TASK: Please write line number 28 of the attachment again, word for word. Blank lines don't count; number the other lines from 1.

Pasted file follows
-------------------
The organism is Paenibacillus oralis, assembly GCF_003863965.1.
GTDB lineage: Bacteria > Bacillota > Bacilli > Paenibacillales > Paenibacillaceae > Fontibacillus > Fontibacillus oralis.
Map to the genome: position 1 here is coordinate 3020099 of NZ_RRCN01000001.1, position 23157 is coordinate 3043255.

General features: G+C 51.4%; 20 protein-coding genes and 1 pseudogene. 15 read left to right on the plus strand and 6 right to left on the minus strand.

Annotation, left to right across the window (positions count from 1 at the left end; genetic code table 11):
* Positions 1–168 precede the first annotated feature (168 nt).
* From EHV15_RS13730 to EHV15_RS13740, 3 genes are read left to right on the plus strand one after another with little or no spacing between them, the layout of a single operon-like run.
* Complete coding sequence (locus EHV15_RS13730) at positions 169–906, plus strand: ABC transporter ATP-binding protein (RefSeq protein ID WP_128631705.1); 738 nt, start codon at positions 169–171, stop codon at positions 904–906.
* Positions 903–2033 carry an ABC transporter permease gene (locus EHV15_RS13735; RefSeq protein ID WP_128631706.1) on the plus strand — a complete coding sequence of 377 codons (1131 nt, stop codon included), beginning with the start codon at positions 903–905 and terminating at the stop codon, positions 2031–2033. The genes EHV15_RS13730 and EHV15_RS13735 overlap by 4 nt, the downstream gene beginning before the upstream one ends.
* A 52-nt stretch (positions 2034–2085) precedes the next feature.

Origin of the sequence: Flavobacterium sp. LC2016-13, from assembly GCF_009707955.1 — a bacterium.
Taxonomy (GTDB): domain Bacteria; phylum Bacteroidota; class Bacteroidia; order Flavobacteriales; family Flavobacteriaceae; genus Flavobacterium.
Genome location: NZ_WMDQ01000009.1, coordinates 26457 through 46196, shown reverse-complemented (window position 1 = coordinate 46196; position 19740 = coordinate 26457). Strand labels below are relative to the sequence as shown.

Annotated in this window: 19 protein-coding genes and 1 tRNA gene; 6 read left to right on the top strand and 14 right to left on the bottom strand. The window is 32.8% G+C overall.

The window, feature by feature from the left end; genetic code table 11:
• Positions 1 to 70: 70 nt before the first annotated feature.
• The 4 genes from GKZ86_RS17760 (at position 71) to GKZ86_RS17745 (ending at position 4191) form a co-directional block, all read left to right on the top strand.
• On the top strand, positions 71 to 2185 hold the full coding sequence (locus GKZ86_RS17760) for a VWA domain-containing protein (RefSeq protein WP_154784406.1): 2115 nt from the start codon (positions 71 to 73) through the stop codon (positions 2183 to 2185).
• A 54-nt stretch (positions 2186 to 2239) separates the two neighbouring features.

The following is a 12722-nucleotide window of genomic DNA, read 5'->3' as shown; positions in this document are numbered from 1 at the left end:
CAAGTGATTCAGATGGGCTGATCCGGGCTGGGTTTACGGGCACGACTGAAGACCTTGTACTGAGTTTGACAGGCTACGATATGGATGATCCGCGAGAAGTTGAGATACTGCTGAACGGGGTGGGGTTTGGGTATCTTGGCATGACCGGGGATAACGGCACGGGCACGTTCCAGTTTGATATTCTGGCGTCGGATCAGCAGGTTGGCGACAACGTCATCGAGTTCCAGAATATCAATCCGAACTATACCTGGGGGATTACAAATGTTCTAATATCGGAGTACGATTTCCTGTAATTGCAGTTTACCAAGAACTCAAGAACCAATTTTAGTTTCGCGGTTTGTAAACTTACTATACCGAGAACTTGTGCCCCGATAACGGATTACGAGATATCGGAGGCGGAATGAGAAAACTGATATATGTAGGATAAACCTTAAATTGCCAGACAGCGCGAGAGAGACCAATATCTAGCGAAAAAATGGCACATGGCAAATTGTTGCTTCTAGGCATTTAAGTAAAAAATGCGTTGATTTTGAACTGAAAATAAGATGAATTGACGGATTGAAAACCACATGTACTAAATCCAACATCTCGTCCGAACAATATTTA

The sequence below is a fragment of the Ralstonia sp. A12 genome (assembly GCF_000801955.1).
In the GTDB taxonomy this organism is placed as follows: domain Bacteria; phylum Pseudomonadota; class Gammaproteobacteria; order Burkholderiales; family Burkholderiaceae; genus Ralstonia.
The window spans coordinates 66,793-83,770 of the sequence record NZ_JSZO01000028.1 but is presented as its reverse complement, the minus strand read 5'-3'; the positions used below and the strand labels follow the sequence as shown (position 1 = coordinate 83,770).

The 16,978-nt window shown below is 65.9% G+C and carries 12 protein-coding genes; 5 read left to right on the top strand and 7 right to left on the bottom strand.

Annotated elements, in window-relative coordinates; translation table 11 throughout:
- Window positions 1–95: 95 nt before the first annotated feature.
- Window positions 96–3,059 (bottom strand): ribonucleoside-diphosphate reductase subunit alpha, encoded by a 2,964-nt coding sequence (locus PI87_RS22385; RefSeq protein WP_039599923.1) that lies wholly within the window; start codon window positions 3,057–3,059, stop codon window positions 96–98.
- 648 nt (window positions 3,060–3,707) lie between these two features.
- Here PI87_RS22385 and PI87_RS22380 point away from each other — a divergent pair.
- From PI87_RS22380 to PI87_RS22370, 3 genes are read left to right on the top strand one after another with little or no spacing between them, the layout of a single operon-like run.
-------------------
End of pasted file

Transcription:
- Window positions 96–3,059 (bottom strand): ribonucleoside-diphosphate reductase subunit alpha, encoded by a 2,964-nt coding sequence (locus PI87_RS22385; RefSeq protein WP_039599923.1) that lies wholly within the window; start codon window positions 3,057–3,059, stop codon window positions 96–98.